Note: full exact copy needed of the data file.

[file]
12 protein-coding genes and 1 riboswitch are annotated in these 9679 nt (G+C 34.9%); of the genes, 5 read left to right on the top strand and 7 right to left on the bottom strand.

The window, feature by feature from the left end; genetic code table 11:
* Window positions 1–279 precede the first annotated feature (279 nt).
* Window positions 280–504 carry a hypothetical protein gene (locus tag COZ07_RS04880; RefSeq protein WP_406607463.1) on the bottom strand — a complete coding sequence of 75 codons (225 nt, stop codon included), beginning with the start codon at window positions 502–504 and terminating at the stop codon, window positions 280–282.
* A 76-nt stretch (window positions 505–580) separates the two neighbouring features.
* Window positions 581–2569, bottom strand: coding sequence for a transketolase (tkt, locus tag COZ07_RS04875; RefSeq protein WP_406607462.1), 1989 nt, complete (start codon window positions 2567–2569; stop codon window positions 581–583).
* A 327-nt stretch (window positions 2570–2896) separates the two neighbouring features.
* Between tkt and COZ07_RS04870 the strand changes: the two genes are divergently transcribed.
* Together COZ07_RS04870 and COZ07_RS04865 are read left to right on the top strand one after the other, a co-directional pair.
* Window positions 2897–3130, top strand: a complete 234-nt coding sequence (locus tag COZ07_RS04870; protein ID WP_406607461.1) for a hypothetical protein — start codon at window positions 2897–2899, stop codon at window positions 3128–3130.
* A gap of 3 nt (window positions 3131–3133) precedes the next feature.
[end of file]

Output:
12 protein-coding genes and 1 riboswitch are annotated in these 9679 nt (G+C 34.9%); of the genes, 5 read left to right on the top strand and 7 right to left on the bottom strand.

The window, feature by feature from the left end; genetic code table 11:
* Window positions 1–279 precede the first annotated feature (279 nt).
* Window positions 280–504 carry a hypothetical protein gene (locus tag COZ07_RS04880; RefSeq protein WP_406607463.1) on the bottom strand — a complete coding sequence of 75 codons (225 nt, stop codon included), beginning with the start codon at window positions 502–504 and terminating at the stop codon, window positions 280–282.
* A 76-nt stretch (window positions 505–580) separates the two neighbouring features.
* Window positions 581–2569, bottom strand: coding sequence for a transketolase (tkt, locus tag COZ07_RS04875; RefSeq protein WP_406607462.1), 1989 nt, complete (start codon window positions 2567–2569; stop codon window positions 581–583).
* A 327-nt stretch (window positions 2570–2896) separates the two neighbouring features.
* Between tkt and COZ07_RS04870 the strand changes: the two genes are divergently transcribed.
* Together COZ07_RS04870 and COZ07_RS04865 are read left to right on the top strand one after the other, a co-directional pair.
* Window positions 2897–3130, top strand: a complete 234-nt coding sequence (locus tag COZ07_RS04870; protein ID WP_406607461.1) for a hypothetical protein — start codon at window positions 2897–2899, stop codon at window positions 3128–3130.
* A gap of 3 nt (window positions 3131–3133) precedes the next feature.